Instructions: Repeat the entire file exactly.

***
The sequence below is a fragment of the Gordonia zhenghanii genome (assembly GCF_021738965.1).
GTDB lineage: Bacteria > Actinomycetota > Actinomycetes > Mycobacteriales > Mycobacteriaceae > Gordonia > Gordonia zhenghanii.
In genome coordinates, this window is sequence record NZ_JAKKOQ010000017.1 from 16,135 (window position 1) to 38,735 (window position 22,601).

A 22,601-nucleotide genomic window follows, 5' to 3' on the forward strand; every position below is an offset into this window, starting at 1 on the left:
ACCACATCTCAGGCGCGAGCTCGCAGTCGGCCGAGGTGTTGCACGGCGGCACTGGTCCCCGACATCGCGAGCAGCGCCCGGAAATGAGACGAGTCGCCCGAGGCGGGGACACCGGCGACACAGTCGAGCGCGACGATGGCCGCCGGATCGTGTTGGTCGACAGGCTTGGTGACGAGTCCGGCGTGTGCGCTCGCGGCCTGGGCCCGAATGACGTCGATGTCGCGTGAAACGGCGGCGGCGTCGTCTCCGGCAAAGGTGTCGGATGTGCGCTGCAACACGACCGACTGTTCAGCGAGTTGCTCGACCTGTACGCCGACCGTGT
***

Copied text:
The sequence below is a fragment of the Gordonia zhenghanii genome (assembly GCF_021738965.1).
GTDB lineage: Bacteria > Actinomycetota > Actinomycetes > Mycobacteriales > Mycobacteriaceae > Gordonia > Gordonia zhenghanii.
In genome coordinates, this window is sequence record NZ_JAKKOQ010000017.1 from 16,135 (window position 1) to 38,735 (window position 22,601).

A 22,601-nucleotide genomic window follows, 5' to 3' on the forward strand; every position below is an offset into this window, starting at 1 on the left:
ACCACATCTCAGGCGCGAGCTCGCAGTCGGCCGAGGTGTTGCACGGCGGCACTGGTCCCCGACATCGCGAGCAGCGCCCGGAAATGAGACGAGTCGCCCGAGGCGGGGACACCGGCGACACAGTCGAGCGCGACGATGGCCGCCGGATCGTGTTGGTCGACAGGCTTGGTGACGAGTCCGGCGTGTGCGCTCGCGGCCTGGGCCCGAATGACGTCGATGTCGCGTGAAACGGCGGCGGCGTCGTCTCCGGCAAAGGTGTCGGATGTGCGCTGCAACACGACCGACTGTTCAGCGAGTTGCTCGACCTGTACGCCGACCGTGT